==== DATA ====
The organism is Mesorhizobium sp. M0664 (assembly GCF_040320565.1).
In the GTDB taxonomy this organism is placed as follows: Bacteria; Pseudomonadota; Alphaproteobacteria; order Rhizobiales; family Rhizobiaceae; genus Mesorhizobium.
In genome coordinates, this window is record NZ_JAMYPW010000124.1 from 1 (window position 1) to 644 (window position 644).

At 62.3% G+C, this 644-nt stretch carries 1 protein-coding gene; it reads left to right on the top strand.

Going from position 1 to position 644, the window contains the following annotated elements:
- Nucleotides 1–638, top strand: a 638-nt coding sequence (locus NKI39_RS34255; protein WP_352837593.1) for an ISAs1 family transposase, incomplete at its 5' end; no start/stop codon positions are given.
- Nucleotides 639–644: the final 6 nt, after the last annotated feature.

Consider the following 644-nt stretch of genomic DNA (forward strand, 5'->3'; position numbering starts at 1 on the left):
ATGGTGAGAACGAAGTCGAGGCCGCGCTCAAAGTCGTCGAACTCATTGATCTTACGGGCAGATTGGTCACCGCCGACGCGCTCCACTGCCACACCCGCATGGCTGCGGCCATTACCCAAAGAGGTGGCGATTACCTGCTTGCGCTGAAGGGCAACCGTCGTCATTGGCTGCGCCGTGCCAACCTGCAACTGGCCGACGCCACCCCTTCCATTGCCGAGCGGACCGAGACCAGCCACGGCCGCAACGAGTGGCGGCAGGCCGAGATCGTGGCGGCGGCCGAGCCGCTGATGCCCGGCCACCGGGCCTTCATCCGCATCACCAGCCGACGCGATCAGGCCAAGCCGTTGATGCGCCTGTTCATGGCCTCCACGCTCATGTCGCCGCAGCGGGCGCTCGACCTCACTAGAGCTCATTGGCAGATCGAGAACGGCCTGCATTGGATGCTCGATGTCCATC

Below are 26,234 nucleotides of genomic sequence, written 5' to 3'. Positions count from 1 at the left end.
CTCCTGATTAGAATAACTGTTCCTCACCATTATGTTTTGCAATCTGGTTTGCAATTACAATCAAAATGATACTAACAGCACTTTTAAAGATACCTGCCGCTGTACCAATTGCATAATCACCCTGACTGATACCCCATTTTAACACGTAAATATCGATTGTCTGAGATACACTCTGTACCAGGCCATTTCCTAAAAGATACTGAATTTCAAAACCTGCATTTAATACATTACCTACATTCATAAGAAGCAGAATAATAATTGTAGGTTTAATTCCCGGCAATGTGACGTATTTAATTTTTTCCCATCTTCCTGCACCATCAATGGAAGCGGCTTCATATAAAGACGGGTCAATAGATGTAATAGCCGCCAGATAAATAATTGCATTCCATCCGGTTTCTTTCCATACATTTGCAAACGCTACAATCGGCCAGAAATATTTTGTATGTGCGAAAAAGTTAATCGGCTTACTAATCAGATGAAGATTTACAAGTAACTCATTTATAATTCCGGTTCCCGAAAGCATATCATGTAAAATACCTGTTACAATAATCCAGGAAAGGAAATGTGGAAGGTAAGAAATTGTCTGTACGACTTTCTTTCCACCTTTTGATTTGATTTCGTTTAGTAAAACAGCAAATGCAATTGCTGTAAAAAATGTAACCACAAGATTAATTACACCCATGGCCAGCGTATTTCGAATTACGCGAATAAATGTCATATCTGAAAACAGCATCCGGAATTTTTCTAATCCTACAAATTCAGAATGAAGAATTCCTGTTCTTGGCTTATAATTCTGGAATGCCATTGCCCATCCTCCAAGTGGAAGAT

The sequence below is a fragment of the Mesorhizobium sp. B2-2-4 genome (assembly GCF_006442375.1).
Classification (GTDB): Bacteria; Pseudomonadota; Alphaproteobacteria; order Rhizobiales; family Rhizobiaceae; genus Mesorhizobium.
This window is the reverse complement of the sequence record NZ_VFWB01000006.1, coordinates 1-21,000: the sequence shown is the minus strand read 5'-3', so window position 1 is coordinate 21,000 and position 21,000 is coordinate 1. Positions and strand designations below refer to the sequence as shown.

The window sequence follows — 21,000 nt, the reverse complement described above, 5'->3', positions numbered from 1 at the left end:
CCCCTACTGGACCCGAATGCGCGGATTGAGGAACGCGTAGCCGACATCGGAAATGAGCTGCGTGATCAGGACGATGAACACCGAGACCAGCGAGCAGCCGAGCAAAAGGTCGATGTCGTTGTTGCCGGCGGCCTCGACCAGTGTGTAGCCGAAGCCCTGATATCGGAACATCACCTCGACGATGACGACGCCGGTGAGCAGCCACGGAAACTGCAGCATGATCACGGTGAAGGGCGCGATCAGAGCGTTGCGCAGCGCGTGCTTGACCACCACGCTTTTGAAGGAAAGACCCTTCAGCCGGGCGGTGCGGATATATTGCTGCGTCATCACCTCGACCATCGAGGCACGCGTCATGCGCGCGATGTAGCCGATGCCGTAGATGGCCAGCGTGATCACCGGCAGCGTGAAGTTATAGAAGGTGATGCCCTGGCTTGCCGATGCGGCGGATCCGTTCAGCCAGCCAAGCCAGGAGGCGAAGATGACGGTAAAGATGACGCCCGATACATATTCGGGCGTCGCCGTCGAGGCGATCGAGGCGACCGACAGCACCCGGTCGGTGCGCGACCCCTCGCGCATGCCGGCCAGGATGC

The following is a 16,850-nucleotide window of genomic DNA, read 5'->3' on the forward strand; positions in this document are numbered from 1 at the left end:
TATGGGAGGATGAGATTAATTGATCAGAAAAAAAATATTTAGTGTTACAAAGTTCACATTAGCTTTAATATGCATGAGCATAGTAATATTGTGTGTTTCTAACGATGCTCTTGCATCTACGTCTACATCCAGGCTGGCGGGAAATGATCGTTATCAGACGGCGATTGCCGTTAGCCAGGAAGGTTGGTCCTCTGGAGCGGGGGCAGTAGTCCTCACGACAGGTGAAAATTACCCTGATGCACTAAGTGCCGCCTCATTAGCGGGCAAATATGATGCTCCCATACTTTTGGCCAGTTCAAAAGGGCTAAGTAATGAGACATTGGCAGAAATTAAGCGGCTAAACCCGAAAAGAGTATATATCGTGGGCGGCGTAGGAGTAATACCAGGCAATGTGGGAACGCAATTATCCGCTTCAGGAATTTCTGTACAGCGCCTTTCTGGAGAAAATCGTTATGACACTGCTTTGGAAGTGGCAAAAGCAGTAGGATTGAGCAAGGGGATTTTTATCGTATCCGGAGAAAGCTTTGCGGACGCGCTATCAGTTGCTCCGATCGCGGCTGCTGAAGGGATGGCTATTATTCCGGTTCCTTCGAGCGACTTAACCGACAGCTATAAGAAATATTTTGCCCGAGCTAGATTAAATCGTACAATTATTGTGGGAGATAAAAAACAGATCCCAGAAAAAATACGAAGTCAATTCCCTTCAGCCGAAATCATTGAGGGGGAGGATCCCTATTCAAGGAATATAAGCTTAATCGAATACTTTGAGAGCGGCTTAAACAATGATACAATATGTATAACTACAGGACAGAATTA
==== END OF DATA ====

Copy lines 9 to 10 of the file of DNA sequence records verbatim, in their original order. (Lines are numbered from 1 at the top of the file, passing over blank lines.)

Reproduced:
ATGGTGAGAACGAAGTCGAGGCCGCGCTCAAAGTCGTCGAACTCATTGATCTTACGGGCAGATTGGTCACCGCCGACGCGCTCCACTGCCACACCCGCATGGCTGCGGCCATTACCCAAAGAGGTGGCGATTACCTGCTTGCGCTGAAGGGCAACCGTCGTCATTGGCTGCGCCGTGCCAACCTGCAACTGGCCGACGCCACCCCTTCCATTGCCGAGCGGACCGAGACCAGCCACGGCCGCAACGAGTGGCGGCAGGCCGAGATCGTGGCGGCGGCCGAGCCGCTGATGCCCGGCCACCGGGCCTTCATCCGCATCACCAGCCGACGCGATCAGGCCAAGCCGTTGATGCGCCTGTTCATGGCCTCCACGCTCATGTCGCCGCAGCGGGCGCTCGACCTCACTAGAGCTCATTGGCAGATCGAGAACGGCCTGCATTGGATGCTCGATGTCCATC

Below are 26,234 nucleotides of genomic sequence, written 5' to 3'. Positions count from 1 at the left end.